‘Secretary Sebelius is undoubtedly one of the most distinguished health care industry leaders of our time and we are honored to have her join our organization,’ said Carrie Cox, chair and chief executive officer of Humacyte, in a statement. ‘Her tenure in the public sector, and deep understanding of the rigors of the regulatory process and policy will provide unique perspective and insight to support our goals to improve care for Humacyte’s first application for patients with End Stage Renal Disease.’


I will just raise a tired, ironic eyebrow in response to a lawyer, politician, and government leader with no direct biomedical or health care training or experience, and no apparent health care industry experience being called a “distinguished health care industry leader.”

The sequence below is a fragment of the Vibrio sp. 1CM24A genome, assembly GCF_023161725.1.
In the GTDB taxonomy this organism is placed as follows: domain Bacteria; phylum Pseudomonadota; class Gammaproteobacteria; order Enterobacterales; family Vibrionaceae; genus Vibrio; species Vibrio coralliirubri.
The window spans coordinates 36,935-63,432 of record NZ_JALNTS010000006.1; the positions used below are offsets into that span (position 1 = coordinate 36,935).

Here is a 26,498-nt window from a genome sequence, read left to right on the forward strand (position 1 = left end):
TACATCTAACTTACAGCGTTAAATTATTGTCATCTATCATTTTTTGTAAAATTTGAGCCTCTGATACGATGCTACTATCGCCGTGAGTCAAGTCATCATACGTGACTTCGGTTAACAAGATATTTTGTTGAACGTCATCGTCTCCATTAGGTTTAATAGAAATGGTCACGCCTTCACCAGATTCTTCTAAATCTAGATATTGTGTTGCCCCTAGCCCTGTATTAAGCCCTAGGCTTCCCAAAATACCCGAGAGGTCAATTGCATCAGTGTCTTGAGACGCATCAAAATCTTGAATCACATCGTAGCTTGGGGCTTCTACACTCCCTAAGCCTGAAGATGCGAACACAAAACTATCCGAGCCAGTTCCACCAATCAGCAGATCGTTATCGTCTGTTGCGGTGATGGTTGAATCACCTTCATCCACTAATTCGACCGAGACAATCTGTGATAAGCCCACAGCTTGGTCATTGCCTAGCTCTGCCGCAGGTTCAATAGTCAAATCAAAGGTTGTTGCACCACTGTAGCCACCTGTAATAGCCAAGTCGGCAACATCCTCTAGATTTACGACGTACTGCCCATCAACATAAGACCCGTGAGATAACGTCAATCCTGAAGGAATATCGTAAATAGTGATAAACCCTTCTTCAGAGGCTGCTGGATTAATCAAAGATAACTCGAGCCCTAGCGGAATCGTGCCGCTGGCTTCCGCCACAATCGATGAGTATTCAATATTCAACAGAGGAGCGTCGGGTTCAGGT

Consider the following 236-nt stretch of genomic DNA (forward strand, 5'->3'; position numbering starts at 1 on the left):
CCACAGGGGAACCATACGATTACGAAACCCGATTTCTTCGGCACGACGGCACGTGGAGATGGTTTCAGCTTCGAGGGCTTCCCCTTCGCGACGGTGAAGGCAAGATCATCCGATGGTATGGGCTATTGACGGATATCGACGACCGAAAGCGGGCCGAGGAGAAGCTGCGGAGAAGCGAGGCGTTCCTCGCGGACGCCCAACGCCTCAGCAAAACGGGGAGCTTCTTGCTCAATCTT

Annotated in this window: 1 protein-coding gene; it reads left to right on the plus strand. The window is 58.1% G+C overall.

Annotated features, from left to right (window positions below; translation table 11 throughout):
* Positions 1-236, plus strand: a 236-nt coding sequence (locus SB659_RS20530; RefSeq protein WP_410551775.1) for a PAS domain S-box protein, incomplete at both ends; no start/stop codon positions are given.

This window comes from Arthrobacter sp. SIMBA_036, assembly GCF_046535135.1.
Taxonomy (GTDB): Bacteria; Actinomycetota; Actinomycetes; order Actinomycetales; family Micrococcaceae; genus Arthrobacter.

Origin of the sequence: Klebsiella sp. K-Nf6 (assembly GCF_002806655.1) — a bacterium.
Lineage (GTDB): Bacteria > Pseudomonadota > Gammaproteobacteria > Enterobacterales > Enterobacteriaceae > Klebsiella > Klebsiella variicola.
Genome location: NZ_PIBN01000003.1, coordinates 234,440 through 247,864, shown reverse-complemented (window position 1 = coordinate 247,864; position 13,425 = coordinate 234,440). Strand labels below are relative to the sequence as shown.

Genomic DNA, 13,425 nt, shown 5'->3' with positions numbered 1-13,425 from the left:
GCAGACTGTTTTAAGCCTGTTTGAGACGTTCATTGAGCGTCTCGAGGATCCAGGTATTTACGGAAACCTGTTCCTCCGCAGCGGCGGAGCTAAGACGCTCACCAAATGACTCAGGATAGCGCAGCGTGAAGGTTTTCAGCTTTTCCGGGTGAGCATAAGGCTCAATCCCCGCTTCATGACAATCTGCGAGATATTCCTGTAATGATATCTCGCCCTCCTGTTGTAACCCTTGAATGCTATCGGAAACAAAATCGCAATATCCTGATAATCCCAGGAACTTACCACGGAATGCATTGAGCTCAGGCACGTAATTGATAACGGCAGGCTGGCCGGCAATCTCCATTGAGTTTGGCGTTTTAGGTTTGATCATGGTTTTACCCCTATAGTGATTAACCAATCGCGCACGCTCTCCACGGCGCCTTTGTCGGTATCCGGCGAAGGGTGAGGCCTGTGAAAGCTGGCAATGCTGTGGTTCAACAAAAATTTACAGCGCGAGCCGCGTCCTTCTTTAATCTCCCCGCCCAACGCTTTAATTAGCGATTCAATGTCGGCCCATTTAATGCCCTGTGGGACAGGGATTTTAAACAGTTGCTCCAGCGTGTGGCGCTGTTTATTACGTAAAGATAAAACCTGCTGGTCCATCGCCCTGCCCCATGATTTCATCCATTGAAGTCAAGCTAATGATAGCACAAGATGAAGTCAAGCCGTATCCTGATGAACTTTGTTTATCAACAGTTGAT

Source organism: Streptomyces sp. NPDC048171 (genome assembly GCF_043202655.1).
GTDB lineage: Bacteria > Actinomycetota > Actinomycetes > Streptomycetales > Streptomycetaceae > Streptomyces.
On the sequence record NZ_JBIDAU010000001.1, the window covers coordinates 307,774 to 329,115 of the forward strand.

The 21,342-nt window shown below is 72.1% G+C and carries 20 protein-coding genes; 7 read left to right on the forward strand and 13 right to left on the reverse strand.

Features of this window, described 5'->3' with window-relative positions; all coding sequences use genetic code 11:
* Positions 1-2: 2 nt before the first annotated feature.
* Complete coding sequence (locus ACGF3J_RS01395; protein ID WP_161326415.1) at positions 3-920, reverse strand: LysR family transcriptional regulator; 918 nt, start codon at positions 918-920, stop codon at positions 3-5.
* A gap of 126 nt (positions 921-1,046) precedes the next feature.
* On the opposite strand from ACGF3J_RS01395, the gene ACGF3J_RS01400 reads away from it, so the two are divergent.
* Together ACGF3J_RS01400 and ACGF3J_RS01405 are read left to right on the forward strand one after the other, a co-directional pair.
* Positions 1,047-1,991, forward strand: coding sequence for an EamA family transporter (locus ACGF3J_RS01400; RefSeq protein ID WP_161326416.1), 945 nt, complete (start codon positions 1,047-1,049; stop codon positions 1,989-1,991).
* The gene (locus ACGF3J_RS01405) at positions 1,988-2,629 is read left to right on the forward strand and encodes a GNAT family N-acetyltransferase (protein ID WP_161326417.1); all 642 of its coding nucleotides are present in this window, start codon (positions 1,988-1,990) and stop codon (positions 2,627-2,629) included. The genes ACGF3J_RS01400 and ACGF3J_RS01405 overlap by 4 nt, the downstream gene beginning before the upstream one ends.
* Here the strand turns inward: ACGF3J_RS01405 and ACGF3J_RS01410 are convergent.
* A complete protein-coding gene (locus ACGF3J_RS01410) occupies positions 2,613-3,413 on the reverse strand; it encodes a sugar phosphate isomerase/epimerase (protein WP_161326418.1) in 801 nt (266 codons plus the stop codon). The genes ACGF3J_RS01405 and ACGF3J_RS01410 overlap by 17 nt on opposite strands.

The big issue here is, of course, the revolving door.

It now seems that any randomly selected top US government official who has responsibilities directly related to health care could turn out to be a past or future health care corporate lobbyist, consultant, board member, or executive. The revolving door is now well established between the US government and the country’s huge and growing corporate health care sector. Recent (2015) examples include:

– a former Director of the Center for Medicare and Medicaid Services who was a Columbia/ HCA executive and who became the CEO of America’s Health Insurance Plans (a trade and lobbying group) (look here)